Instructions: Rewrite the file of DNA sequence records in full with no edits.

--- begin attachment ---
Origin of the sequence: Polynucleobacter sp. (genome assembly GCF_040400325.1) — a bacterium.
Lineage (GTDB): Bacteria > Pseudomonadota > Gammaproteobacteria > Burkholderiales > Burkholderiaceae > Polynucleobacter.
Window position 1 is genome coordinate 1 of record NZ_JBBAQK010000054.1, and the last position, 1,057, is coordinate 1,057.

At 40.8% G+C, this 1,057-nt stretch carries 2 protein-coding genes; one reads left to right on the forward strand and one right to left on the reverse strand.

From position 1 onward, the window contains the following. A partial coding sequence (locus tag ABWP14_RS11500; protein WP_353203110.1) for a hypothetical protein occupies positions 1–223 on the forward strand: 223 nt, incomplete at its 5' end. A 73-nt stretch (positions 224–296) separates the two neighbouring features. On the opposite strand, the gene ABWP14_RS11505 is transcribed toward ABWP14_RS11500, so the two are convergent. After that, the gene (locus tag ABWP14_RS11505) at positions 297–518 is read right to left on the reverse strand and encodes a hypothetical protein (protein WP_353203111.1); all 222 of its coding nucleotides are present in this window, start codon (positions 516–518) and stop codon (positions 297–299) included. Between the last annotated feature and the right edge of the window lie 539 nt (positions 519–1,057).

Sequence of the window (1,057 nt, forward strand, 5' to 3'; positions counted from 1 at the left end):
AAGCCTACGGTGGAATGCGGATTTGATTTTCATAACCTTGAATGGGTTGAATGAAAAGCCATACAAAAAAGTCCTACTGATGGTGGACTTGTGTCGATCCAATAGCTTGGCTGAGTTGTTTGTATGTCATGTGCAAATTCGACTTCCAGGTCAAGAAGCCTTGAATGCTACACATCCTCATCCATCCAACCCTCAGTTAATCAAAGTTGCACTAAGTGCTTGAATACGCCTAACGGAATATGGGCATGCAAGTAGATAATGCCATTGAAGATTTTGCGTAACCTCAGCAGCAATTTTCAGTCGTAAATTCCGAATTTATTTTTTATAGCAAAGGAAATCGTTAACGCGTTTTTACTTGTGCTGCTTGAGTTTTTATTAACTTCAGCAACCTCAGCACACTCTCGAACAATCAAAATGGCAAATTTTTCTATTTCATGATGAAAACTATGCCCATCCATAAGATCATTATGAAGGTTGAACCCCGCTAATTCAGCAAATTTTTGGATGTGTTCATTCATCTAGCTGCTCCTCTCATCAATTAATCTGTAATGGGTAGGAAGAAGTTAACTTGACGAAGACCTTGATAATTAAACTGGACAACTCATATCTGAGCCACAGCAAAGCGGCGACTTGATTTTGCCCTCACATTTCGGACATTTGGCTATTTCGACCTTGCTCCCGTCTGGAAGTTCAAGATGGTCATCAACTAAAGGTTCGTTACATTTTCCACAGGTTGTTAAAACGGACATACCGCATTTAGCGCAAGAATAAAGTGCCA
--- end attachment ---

Origin of the sequence: Polynucleobacter sp. (genome assembly GCF_040400325.1) — a bacterium.
Lineage (GTDB): Bacteria > Pseudomonadota > Gammaproteobacteria > Burkholderiales > Burkholderiaceae > Polynucleobacter.
Window position 1 is genome coordinate 1 of record NZ_JBBAQK010000054.1, and the last position, 1,057, is coordinate 1,057.

At 40.8% G+C, this 1,057-nt stretch carries 2 protein-coding genes; one reads left to right on the forward strand and one right to left on the reverse strand.

From position 1 onward, the window contains the following. A partial coding sequence (locus tag ABWP14_RS11500; protein WP_353203110.1) for a hypothetical protein occupies positions 1–223 on the forward strand: 223 nt, incomplete at its 5' end. A 73-nt stretch (positions 224–296) separates the two neighbouring features. On the opposite strand, the gene ABWP14_RS11505 is transcribed toward ABWP14_RS11500, so the two are convergent. After that, the gene (locus tag ABWP14_RS11505) at positions 297–518 is read right to left on the reverse strand and encodes a hypothetical protein (protein WP_353203111.1); all 222 of its coding nucleotides are present in this window, start codon (positions 516–518) and stop codon (positions 297–299) included. Between the last annotated feature and the right edge of the window lie 539 nt (positions 519–1,057).

Sequence of the window (1,057 nt, forward strand, 5' to 3'; positions counted from 1 at the left end):
AAGCCTACGGTGGAATGCGGATTTGATTTTCATAACCTTGAATGGGTTGAATGAAAAGCCATACAAAAAAGTCCTACTGATGGTGGACTTGTGTCGATCCAATAGCTTGGCTGAGTTGTTTGTATGTCATGTGCAAATTCGACTTCCAGGTCAAGAAGCCTTGAATGCTACACATCCTCATCCATCCAACCCTCAGTTAATCAAAGTTGCACTAAGTGCTTGAATACGCCTAACGGAATATGGGCATGCAAGTAGATAATGCCATTGAAGATTTTGCGTAACCTCAGCAGCAATTTTCAGTCGTAAATTCCGAATTTATTTTTTATAGCAAAGGAAATCGTTAACGCGTTTTTACTTGTGCTGCTTGAGTTTTTATTAACTTCAGCAACCTCAGCACACTCTCGAACAATCAAAATGGCAAATTTTTCTATTTCATGATGAAAACTATGCCCATCCATAAGATCATTATGAAGGTTGAACCCCGCTAATTCAGCAAATTTTTGGATGTGTTCATTCATCTAGCTGCTCCTCTCATCAATTAATCTGTAATGGGTAGGAAGAAGTTAACTTGACGAAGACCTTGATAATTAAACTGGACAACTCATATCTGAGCCACAGCAAAGCGGCGACTTGATTTTGCCCTCACATTTCGGACATTTGGCTATTTCGACCTTGCTCCCGTCTGGAAGTTCAAGATGGTCATCAACTAAAGGTTCGTTACATTTTCCACAGGTTGTTAAAACGGACATACCGCATTTAGCGCAAGAATAAAGTGCCA